Egypt goes offline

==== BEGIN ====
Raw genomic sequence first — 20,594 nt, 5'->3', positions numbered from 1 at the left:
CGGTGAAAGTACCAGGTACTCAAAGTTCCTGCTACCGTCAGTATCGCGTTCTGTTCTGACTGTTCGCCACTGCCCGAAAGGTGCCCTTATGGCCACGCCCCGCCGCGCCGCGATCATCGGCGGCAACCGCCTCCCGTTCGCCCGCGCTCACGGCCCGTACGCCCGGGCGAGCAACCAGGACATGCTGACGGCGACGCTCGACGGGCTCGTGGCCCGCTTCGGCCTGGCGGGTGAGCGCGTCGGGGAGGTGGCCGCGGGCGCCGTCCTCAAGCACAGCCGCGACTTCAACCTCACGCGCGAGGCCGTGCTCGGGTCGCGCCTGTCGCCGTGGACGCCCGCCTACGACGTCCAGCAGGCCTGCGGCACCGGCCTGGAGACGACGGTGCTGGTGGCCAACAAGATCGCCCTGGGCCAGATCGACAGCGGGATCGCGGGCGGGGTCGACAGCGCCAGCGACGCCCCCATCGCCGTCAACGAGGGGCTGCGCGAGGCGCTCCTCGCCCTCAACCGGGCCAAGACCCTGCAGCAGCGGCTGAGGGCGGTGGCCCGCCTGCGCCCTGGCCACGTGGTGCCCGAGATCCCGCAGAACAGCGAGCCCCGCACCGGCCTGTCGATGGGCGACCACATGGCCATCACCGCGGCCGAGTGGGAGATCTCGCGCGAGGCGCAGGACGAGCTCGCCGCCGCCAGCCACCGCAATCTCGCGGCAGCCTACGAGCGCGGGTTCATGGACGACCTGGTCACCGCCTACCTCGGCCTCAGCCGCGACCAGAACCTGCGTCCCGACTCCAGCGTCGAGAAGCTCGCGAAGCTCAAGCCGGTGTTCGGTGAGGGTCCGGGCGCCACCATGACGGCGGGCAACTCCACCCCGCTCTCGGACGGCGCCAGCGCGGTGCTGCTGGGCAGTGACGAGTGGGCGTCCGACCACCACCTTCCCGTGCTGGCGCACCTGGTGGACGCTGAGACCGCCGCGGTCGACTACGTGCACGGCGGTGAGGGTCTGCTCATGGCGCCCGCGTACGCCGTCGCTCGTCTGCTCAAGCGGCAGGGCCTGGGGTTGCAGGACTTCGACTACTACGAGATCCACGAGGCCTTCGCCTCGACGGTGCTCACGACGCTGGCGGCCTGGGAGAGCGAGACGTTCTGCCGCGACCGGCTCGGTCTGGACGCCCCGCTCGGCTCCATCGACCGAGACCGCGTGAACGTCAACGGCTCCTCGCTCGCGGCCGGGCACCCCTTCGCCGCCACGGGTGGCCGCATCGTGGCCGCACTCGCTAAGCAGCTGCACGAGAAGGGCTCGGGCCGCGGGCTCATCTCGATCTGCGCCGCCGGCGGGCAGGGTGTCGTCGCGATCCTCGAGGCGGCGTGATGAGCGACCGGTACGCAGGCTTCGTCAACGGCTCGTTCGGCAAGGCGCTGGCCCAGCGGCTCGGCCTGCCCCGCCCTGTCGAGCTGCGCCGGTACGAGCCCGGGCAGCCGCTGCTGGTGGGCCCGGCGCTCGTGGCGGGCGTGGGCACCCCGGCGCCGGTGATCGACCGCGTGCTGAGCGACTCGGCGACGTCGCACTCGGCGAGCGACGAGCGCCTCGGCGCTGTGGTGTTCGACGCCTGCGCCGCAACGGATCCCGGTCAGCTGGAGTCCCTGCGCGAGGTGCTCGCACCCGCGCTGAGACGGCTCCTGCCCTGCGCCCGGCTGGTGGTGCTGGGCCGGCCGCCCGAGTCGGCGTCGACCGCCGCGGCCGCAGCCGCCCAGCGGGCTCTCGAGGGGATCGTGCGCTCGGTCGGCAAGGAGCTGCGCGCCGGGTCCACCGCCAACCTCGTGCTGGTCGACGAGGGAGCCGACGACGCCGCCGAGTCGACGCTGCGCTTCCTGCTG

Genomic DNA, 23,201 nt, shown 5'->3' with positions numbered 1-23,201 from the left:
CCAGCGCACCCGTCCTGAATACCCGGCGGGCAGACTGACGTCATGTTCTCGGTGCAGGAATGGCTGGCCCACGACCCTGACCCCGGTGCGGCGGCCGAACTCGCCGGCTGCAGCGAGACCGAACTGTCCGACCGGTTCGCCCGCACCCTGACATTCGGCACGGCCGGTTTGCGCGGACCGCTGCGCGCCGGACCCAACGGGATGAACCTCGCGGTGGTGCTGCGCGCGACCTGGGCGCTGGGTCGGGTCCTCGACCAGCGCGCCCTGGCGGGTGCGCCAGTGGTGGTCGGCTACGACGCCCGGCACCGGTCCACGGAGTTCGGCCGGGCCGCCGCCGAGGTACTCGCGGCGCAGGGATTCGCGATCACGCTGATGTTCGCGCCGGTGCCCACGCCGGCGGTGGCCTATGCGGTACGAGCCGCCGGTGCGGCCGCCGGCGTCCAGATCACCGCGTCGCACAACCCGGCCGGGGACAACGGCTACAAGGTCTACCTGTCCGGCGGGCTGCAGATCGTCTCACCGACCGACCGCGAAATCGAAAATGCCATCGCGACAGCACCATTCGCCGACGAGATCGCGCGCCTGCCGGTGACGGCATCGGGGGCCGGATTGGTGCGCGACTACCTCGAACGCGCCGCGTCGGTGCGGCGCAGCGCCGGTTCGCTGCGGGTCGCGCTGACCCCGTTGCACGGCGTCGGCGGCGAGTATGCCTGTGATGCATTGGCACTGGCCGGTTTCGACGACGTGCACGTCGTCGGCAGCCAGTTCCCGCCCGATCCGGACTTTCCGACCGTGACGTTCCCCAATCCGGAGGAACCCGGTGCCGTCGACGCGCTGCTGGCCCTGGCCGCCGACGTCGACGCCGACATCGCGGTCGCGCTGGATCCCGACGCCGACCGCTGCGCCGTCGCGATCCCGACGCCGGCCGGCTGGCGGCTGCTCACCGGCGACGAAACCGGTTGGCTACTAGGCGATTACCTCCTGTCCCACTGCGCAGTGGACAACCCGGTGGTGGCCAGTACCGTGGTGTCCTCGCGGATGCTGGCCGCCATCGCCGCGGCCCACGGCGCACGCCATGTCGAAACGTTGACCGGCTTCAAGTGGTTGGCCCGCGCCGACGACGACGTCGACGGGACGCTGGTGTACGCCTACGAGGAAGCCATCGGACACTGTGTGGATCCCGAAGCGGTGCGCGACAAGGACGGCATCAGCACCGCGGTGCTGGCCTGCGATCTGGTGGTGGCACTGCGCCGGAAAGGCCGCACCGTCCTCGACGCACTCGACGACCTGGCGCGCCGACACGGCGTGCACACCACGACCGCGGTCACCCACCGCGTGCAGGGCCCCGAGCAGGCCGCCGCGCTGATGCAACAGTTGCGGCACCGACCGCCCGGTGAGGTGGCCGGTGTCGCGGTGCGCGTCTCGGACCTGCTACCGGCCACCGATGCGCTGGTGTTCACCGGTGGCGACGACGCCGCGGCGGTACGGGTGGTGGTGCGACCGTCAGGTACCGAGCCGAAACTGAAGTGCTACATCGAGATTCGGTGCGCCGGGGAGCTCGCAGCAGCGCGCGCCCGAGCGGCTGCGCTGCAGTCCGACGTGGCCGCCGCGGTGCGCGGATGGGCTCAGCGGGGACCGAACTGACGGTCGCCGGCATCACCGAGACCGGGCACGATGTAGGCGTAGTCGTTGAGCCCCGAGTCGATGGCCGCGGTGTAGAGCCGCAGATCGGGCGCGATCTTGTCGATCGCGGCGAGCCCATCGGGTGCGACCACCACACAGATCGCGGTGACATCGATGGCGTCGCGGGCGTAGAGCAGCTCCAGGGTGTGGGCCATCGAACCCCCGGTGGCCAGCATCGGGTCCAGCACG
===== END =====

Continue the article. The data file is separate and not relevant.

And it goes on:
Just after midnight Cairo time on Jan. 28, 3, 500 Internet Border Gateway Protocol routes connecting Egypt to the rest of world vanished from sight. It didn't take long to figure out that Egyptian service providers, under pressure from a government besieged by political protest, had cut connectivity to the Internet. Mobile telecommunications were similarly affected. As soon as access returned five days later, Egyptians logged back on to social networks. In the next few months, Libya and Syria also moved to sever the Internet and various African regimes blocked social networks in the face of election tumult. As the Internet becomes an increasingly important organizational tool and information conduit, such attempts to cut connectivity amid political unrest will no doubt continue.